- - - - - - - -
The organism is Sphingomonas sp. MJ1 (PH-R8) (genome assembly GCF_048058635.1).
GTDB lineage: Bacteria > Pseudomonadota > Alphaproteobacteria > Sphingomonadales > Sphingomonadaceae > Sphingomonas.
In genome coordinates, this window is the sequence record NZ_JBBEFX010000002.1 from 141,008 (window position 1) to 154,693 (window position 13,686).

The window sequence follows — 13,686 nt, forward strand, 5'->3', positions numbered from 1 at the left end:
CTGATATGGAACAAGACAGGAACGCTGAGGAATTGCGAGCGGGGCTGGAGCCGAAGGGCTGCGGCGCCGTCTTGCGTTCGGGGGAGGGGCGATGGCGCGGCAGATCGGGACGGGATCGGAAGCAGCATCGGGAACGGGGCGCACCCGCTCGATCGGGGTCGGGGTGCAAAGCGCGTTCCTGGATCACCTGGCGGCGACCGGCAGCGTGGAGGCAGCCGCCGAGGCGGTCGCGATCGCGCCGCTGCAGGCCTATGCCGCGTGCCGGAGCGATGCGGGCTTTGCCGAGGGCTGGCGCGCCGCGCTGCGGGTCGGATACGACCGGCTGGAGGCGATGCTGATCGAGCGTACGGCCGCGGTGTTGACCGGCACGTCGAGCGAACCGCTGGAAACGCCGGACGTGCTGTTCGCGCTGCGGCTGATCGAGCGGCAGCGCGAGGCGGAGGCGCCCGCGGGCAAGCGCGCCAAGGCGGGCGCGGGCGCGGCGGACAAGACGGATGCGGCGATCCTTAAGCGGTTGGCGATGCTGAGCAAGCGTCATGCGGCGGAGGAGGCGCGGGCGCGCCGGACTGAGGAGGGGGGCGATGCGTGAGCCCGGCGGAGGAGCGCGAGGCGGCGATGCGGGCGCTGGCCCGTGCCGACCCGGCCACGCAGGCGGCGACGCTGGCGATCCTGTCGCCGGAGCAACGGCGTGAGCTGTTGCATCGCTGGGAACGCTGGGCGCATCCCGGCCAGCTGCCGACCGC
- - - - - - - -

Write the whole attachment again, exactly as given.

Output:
The organism is Sphingomonas sp. MJ1 (PH-R8) (genome assembly GCF_048058635.1).
GTDB lineage: Bacteria > Pseudomonadota > Alphaproteobacteria > Sphingomonadales > Sphingomonadaceae > Sphingomonas.
In genome coordinates, this window is the sequence record NZ_JBBEFX010000002.1 from 141,008 (window position 1) to 154,693 (window position 13,686).

The window sequence follows — 13,686 nt, forward strand, 5'->3', positions numbered from 1 at the left end:
CTGATATGGAACAAGACAGGAACGCTGAGGAATTGCGAGCGGGGCTGGAGCCGAAGGGCTGCGGCGCCGTCTTGCGTTCGGGGGAGGGGCGATGGCGCGGCAGATCGGGACGGGATCGGAAGCAGCATCGGGAACGGGGCGCACCCGCTCGATCGGGGTCGGGGTGCAAAGCGCGTTCCTGGATCACCTGGCGGCGACCGGCAGCGTGGAGGCAGCCGCCGAGGCGGTCGCGATCGCGCCGCTGCAGGCCTATGCCGCGTGCCGGAGCGATGCGGGCTTTGCCGAGGGCTGGCGCGCCGCGCTGCGGGTCGGATACGACCGGCTGGAGGCGATGCTGATCGAGCGTACGGCCGCGGTGTTGACCGGCACGTCGAGCGAACCGCTGGAAACGCCGGACGTGCTGTTCGCGCTGCGGCTGATCGAGCGGCAGCGCGAGGCGGAGGCGCCCGCGGGCAAGCGCGCCAAGGCGGGCGCGGGCGCGGCGGACAAGACGGATGCGGCGATCCTTAAGCGGTTGGCGATGCTGAGCAAGCGTCATGCGGCGGAGGAGGCGCGGGCGCGCCGGACTGAGGAGGGGGGCGATGCGTGAGCCCGGCGGAGGAGCGCGAGGCGGCGATGCGGGCGCTGGCCCGTGCCGACCCGGCCACGCAGGCGGCGACGCTGGCGATCCTGTCGCCGGAGCAACGGCGTGAGCTGTTGCATCGCTGGGAACGCTGGGCGCATCCCGGCCAGCTGCCGACCGC